Exploratory Committee surveys MIT community on graduate student unionization

Results show 62 percent of graduate student respondents are in support

8430 net unionization favorability
Net unionization favorability.
Exploratory Committee for Graduate Student Unionization at MIT
8431 support for union advocacy for various issues
Support for union advocacy for various issues.
Exploratory Committee for Graduate Student Unionization at MIT

The Exploratory Committee for Graduate Student Unionization at MIT wrote, distributed, and analyzed an opinion survey on their titular issue. The survey was initially sent to dorm mailing lists last Monday, and final results were released Sunday.

167 of the survey respondents self-identified as PhD students, and 38 self-identified as Master’s students. (This represents about three percent of the total graduate population, based on a 2016-2017 enrollment size of 6,852 graduate students.) Undergraduates and other MIT affiliates were also able to respond, but graduate student data was extracted and analyzed separately.

Respondents ranked their level of support for a potential MIT graduate student union on a scale of 1 (“definitely oppose”) to 7 (“definitely support”). Overall, PhD students averaged 4.86, while Master’s students averaged 5.29.

In their analysis, the committee also distributed the numerical levels into broader categories: support (levels 5 through 7), neutral (level 4), and oppose (levels 1 through 3). Using this metric, graduate students “paint an overwhelmingly pro-union picture,” with 62 percent in support, according to the committee’s email detailing the survey results.

Another survey question asked respondents to select which union-related issues they would want to see addressed in a collective bargaining agreement. Salary, healthcare, and housing came out on top — 65 to 70 percent of all respondents selected them. Most other issues fell in the 40 to 50 percent range, with the exception of safety, which only 30 percent “gave a shit about,” the committee wrote in its email.

The committee also reviewed trends in unionization opinions by department. On one side of the spectrum, 100 percent of Urban Studies and Planning respondents and Science Technology, and Society respondents were pro-union; on the other, 80 percent of Biological Engineering respondents were anti-union. However, the committee cautioned that their sample sizes were very small; in Biological Engineering, for example, only five responses were collected.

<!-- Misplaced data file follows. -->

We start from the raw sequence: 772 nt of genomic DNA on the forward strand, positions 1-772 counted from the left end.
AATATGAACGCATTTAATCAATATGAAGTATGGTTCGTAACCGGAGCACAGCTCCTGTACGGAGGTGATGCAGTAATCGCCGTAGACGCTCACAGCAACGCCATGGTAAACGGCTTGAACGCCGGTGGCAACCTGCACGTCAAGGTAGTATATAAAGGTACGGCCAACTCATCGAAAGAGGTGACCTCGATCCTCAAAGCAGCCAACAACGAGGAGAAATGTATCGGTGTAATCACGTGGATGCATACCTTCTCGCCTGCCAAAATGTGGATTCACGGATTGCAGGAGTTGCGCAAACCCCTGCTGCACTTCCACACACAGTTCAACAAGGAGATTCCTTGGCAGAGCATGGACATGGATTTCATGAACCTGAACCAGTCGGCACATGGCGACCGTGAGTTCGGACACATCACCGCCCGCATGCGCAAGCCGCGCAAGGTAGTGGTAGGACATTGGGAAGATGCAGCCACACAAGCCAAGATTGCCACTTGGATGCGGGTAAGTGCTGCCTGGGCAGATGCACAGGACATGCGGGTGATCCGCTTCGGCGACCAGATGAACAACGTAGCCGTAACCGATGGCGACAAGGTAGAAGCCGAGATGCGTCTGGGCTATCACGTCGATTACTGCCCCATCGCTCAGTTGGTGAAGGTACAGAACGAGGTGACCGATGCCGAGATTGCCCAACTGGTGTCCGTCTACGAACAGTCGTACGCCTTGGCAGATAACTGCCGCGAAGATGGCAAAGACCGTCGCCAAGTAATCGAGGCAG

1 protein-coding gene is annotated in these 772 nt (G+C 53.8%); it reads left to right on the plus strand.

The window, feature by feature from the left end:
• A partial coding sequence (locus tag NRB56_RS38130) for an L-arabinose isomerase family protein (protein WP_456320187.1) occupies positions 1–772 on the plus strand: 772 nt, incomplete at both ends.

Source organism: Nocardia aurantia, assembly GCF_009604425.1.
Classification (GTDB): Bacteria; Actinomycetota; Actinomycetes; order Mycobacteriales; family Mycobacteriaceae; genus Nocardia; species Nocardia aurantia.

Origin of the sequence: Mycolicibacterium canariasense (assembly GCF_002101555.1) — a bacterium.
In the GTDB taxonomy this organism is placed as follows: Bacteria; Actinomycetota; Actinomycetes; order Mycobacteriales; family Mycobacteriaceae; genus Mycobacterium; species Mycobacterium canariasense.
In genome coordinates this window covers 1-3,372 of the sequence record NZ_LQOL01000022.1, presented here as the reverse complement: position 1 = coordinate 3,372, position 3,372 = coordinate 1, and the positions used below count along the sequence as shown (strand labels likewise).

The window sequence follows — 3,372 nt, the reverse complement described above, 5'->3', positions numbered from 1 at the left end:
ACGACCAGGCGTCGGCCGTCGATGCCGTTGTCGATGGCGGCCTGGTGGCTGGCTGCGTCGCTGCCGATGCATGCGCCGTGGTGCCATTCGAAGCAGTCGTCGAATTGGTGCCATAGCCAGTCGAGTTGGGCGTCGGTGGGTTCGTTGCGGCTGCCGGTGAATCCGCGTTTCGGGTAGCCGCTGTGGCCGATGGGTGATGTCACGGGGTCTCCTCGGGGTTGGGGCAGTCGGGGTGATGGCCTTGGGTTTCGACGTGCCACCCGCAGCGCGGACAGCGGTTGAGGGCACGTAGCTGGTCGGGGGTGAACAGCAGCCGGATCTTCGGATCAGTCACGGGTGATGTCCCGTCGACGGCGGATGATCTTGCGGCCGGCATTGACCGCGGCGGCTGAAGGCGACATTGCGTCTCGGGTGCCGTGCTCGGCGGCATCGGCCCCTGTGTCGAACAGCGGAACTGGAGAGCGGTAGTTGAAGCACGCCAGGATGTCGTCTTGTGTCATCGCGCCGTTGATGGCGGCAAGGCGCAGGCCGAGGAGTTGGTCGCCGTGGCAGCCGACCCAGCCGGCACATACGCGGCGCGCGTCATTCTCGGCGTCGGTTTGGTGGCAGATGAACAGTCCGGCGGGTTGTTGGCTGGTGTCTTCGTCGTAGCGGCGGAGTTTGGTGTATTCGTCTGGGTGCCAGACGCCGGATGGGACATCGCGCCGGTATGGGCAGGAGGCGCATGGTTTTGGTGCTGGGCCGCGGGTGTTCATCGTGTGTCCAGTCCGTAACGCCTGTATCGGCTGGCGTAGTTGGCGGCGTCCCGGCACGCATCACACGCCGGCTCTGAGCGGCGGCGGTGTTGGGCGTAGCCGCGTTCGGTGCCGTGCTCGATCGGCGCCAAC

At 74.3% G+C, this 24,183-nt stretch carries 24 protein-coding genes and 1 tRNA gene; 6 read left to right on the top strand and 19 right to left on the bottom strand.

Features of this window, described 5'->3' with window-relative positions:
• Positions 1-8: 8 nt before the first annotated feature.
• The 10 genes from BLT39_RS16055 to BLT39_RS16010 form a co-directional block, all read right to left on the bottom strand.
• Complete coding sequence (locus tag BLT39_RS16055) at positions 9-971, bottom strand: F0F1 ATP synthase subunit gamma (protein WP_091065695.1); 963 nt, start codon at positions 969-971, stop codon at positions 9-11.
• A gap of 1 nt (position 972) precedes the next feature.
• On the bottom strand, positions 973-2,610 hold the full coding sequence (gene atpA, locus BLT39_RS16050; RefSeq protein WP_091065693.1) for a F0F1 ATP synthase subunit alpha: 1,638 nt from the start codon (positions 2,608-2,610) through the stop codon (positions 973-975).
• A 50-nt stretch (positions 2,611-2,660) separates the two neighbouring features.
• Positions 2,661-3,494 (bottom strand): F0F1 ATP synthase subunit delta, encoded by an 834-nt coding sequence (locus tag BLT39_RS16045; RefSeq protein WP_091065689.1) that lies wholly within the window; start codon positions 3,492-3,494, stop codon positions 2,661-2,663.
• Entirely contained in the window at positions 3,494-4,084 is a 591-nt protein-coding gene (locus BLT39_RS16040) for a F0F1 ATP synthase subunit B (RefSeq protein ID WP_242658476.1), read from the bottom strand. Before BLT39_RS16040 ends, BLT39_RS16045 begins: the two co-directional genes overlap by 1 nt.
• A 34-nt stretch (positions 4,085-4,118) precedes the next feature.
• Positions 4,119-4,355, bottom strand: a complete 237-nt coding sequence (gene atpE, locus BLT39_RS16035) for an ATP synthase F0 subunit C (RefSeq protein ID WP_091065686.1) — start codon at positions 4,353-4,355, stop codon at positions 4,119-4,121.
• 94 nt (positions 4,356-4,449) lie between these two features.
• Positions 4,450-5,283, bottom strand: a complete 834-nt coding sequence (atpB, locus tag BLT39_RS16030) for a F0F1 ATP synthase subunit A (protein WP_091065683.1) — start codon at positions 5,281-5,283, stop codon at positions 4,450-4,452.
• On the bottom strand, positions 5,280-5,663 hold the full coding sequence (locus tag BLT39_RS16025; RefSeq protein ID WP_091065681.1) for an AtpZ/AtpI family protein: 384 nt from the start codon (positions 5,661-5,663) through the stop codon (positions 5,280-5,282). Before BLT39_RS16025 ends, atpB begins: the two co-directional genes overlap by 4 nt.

Graduate student unionization has erupted as a heated, controversial issue in recent years.

The National Labor Relations Board determined in a 2016 case involving Columbia University that student assistants (teaching and research) at private colleges and universities should be recognized as statutory employees, thus setting a new precedent.

Earlier that year, MIT had filed a joint amicus brief urging the opposite decision, arguing “that its relationship with its graduate teaching and research assistants is primarily an educational one and that unionization of graduate students could disrupt academic programs, mentoring and research,” according to a FAQ website by the Office of Graduate Education at MIT.

These FAQs also contain information on what unionization could mean for graduate students, particularly in regard to voting procedures and the scope of union negotiation powers.

The exploratory committee that organized the survey consists of four PhD students who hope to initiate dialogue around the issue of graduate student unionization at MIT, although they are not explicitly pro-union. They requested to remain anonymous, for fear that if they were seen as leaders of an unionization movement, they would be subjected to “undue scrutiny” from administrators and disapproval from their advisors.

At some peer institutions, the process of unionization has extended far past these preliminary stages. Harvard University, for example, is already well on its way to a second election on unionization. A majority of students voted against it in a November 2016 election, but due to an objection that the administration failed to provide a complete list of eligible voters, the NLRB ruled that a new election must be held.

Editor’s note: The Tech realized after the initial publication of this article that the data in the article, which was based on an email from the exploratory committee releasing the final results, was slightly different from the data in the infographics, which included several more responses.

The exploratory committee explained in an email to The Tech what had happened:

“The survey was supposed to close on January 28th [the day the results were emailed]. Unfortunately, one of our members accidentally clicked the wrong box and reopened the survey at some point on the 29th. About 20 additional responses were submitted in this time, which slightly altered some of the interactive infographics which automatically analyzed the live data.”

We apologize for any confusion this may have caused. The most up-to-date statistics can be found here and here.

Update 2/1/18: The article was updated to add an editor’s note and provide more context for the scope of the survey.